Wednesday, April 18, 2007


Well, it's time again for the Great Gun Debate, so here we go. The tragic shooting of 32 people a few days ago brought this timeless argument out into the open again. On one side, we have people who are dismayed by the fact that the United States leads the world in gun deaths....other than Iraq or Afghnistan....and by the fact that every Joe Schmo is armed these days, both at home and in his vehicle.

On the other side are those who proclaim the Second Amendment protects their gun ownership, that it is an American freedom, a civil right, and that even if guns were to be outlawed, criminals and lunatics would still get them to commit their murders and their mayhem.

The staggering fact is that the gun used by the Korean student to kill 32 people at Virginia Tech was one that fired at least 30 rounds without reloading...and then could be reloaded in a matter of seconds. Friends tell me that some guns can fire up to 100 rounds of ammunition. Somehow this seems like overkill, unnecessary, over the top. But other friends claim these weapons are used in Gun Competitions and as collector's items, so should be available to the public.

My friends also say that they feel gun ownership is a great responsibility, that they handle their guns with care, and are always aware of safety matters when it comes to their arsenals of weapons.

However, on the distaff side, I believe we have all heard the braggarts who openly boast that they will quickly blow away the "summabitch that tries anything on my property."

It isn't the fact that he wants to protect his property that is frightening. It is his evident gusto and the feeling that he relishes the prospect of using his gun to prove his manhood.

I have weighed both sides of this issue and have decided there is no answer. Everyone is right. Everyone is wrong. Guns kill. Without guns, there would be fewer deaths. However, guns can also ward off deaths. They can protect. And, no matter how much we ban guns, there will always be guns around....some of them in the hands of criminals, some of them in the hands of troubled mental cases, like the Korean student in Virginia.

My father owned guns and hunted at every opportunity. When he got to be very old, it was felt that he needed supervision on family hunting trips and this task was left up to me, which was like asking the blind to lead the blind. Pop and I would scramble through the woods, falling over stumps and stumbling through the brush, select a tree and sit there for hours, waiting for our prey to come into view.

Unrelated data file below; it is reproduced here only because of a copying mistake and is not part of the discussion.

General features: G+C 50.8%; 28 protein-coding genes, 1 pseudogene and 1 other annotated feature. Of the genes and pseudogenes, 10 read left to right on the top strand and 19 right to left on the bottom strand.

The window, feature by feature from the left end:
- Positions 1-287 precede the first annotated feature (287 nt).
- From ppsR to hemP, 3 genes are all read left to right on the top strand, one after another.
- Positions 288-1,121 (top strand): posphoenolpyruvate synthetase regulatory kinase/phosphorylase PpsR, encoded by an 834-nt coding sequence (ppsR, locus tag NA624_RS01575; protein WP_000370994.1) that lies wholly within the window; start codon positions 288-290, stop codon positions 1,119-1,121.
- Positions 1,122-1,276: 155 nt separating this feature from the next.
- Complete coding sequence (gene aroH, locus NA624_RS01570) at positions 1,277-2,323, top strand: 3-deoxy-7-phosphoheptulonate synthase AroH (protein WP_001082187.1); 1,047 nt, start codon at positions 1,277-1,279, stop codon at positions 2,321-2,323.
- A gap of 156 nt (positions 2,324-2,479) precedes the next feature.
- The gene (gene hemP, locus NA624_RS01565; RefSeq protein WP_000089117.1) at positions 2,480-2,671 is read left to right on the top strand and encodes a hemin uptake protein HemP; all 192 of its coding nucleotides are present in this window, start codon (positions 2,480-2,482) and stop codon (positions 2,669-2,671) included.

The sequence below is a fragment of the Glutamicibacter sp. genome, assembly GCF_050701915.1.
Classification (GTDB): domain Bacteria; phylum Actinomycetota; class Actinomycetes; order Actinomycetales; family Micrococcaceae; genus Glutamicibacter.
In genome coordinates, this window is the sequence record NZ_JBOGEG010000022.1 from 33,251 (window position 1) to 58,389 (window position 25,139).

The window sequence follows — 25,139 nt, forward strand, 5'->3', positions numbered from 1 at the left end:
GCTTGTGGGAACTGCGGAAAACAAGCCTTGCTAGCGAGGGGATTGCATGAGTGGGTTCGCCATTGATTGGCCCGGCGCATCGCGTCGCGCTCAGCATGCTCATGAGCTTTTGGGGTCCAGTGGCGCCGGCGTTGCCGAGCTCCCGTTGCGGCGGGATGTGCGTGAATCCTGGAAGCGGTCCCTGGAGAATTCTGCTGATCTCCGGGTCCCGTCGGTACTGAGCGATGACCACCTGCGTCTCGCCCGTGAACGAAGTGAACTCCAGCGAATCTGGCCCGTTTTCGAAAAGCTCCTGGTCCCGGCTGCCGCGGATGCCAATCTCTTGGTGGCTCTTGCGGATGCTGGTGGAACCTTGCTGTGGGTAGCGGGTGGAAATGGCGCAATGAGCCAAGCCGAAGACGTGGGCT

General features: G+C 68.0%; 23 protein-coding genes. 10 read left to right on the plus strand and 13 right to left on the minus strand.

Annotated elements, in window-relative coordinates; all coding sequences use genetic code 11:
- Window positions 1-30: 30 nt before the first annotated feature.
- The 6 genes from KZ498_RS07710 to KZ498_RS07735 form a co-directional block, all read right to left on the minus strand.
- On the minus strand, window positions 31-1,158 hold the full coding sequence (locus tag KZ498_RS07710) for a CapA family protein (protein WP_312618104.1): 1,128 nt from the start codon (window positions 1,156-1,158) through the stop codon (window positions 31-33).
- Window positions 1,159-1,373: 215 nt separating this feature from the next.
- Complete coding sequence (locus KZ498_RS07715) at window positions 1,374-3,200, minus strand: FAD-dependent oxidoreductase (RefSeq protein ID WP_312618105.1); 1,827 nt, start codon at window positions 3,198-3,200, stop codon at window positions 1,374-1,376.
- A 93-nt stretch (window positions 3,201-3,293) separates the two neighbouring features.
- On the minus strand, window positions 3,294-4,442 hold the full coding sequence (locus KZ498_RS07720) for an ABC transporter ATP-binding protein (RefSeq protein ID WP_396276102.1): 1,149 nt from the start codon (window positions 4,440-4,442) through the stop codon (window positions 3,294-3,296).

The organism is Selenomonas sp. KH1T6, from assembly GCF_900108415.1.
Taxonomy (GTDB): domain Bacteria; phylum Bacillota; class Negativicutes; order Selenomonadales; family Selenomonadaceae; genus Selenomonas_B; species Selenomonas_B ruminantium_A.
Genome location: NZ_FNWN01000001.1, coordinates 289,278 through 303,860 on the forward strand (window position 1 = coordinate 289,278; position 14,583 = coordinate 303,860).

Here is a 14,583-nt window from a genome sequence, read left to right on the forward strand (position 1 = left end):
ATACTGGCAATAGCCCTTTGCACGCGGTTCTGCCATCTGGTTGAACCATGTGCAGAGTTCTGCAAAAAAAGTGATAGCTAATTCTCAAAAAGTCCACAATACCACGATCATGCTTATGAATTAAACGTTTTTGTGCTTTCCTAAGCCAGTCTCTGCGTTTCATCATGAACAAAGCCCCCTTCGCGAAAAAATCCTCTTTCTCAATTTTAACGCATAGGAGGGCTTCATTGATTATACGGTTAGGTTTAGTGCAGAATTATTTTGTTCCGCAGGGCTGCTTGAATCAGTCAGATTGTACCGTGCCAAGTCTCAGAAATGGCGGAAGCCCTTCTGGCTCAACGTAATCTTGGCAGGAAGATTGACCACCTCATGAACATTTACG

One day a deer did wander into our clearing. It excited me so much to see this beautiful phantomlike apparition that I called out in delight. This, of course, scared the deer away, so Pop had no chance to try out his marksmanship. That was fine, because his gun wasn't loaded. Bud had made sure of that before we started out that morning.

When I was young, I saw Walt Disney's version of Bambi. I wept my way through the entire hour and half of the movie. No heart could be hard enough to avoid tears when Bambi, just a young deer, calls out "Mother! Mother!" after that fatal bullet took her down. Her warning words..."Run, Bambi, run!" remain in my heart as though engraved in stone.

I haven't had much heart for deer hunting since I saw Bambi. I can't eat venison, even though my family chowed it down. At those times, I go out for a hamburger...which I realize is absolutely ridiculous. Cows love life, too! But Bambi wasn't a cow, you see, so there is a difference.

No, I am not fond of guns, but I realize they will always be a part of American life. We will also have the residue from guns....the mass murders, the workplace shootings, the school shootings, the drive by shootings. If we have the guns, we have to accept the violence that comes with them. But, one thing is for sure, the attempt to separate and label children...."this one acts strangely and may become a serial killer" is very wrong and should never be allowed. We are no more equipped to single out serial killers or possible shooters than we are equipped to fly without airplanes, and these allegations, if false, could certainly ruin young lives.

My heart aches for the victims in that Virginia shooting, and I grieve for the parents, who must have felt they had tumbled into an aching hell. This horrible crime was followed on television for more than twenty four hours. At the same time, in Iraq, each day brings similar numbers of the dead. Today, there were 170 people killed...according to one news source. Our media will report this, but there will be no grieving. The president won't speak, the media will give it a few minute's time. It has become mundane, commonplace.

This is the danger we face, when deaths and disaster are run-of-the-mill. We hear of millions dying in foreign countries, all manner of atrocities, and we then go on with our lives, shopping, cooking, cleaning, typing, building...whatever our days consist of doing. We have become immune to tragedy in far-off lands, but react with horror when it is closer to home. We should realize that an Iraqi parent or an African parent feels loss as strongly as we do. One life is as precious as another.

I can't help in the Gun Debate, because it is beyond my capabilities. It is one of the issues that Americans will be arguing about centuries from now, if we exist that long. Like Global Warming, it will take extreme chaos for any minds to change.

However, remember one thing. Thomas Jefferson, struggling over the words of the Constitution, had only the British, bears and Indians to threaten him when he wrote the Second Amendment....and his gun had only one round of ammunition. If he could ward away all of this with just one round, why do we need 100 rounds to protect our homes?